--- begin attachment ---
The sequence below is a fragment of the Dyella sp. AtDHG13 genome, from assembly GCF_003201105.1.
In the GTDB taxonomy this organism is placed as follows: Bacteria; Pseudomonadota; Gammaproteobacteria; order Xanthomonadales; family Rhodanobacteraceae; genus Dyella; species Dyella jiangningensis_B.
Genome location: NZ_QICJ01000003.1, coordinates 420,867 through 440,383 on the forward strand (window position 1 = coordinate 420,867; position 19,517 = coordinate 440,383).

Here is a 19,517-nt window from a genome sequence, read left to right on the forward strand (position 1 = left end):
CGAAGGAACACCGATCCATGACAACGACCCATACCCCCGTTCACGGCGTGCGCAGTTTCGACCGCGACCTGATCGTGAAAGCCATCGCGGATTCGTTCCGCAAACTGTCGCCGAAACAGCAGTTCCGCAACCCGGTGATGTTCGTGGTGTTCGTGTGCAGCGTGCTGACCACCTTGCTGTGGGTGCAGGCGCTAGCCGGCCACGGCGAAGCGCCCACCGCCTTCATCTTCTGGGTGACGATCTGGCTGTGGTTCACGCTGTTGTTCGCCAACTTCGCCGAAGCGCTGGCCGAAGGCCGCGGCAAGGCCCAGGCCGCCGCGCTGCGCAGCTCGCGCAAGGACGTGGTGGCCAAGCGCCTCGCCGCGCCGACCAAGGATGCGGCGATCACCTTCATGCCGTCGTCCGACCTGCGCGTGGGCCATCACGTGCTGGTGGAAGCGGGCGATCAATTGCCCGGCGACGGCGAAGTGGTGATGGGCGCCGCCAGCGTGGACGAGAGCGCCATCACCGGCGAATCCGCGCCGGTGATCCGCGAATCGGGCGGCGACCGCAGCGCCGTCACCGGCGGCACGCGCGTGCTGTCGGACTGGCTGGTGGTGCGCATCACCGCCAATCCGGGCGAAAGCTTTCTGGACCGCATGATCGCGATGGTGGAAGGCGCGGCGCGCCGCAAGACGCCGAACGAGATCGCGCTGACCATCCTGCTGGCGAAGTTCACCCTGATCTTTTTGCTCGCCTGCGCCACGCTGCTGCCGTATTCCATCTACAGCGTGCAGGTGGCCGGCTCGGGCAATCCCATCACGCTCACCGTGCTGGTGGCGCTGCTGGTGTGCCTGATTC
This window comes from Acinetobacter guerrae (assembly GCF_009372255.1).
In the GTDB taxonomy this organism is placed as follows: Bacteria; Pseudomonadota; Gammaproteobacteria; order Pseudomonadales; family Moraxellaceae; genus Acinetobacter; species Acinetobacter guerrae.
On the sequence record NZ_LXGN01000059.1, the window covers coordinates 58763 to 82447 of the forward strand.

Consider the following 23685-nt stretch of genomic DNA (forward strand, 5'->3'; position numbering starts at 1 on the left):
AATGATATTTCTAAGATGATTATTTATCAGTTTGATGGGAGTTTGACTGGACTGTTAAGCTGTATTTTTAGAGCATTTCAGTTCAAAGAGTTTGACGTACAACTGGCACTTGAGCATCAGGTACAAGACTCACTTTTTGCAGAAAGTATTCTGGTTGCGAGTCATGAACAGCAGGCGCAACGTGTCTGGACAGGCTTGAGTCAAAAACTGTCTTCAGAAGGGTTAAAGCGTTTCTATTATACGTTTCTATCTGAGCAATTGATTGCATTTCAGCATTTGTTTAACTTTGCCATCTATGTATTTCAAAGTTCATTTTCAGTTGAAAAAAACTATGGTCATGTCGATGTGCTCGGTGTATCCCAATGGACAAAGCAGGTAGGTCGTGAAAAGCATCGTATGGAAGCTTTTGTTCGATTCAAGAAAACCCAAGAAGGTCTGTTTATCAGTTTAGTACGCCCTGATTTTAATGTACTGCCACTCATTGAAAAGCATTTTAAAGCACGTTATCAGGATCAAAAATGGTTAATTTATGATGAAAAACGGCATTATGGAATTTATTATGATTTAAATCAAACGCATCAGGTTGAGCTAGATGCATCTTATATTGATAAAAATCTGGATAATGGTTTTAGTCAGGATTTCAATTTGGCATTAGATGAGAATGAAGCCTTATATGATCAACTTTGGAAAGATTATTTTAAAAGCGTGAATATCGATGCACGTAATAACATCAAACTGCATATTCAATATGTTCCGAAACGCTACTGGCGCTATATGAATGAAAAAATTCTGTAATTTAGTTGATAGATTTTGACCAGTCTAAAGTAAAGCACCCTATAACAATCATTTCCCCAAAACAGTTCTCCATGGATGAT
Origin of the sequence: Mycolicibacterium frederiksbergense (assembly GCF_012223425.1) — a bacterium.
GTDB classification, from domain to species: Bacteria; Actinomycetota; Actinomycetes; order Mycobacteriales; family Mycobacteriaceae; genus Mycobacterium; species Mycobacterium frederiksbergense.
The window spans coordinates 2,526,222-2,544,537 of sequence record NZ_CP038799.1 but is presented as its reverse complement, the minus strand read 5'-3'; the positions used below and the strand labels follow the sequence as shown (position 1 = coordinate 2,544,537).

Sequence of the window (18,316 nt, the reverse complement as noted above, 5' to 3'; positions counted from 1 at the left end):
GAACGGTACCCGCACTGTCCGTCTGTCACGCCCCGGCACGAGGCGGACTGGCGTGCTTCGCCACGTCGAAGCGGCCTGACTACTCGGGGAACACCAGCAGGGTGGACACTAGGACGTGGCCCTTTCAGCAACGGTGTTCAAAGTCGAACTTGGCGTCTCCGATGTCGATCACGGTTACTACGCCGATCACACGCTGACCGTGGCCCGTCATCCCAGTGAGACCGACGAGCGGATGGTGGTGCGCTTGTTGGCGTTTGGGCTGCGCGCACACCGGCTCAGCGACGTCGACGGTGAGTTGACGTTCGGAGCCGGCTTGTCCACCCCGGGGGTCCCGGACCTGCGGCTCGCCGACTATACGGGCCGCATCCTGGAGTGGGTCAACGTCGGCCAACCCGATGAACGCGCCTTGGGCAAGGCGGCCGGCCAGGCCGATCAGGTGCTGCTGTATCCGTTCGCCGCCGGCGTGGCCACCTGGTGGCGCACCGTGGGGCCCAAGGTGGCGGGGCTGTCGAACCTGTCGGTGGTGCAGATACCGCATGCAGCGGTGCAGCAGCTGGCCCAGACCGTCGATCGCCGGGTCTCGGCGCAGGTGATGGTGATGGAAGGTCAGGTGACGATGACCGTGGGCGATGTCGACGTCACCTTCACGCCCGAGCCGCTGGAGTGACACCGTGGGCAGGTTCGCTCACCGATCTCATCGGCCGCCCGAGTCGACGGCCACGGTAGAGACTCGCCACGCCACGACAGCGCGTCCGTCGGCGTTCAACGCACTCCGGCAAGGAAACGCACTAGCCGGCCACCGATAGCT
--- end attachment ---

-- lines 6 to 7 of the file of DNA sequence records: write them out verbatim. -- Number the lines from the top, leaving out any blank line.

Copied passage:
This window comes from Acinetobacter guerrae (assembly GCF_009372255.1).
In the GTDB taxonomy this organism is placed as follows: Bacteria; Pseudomonadota; Gammaproteobacteria; order Pseudomonadales; family Moraxellaceae; genus Acinetobacter; species Acinetobacter guerrae.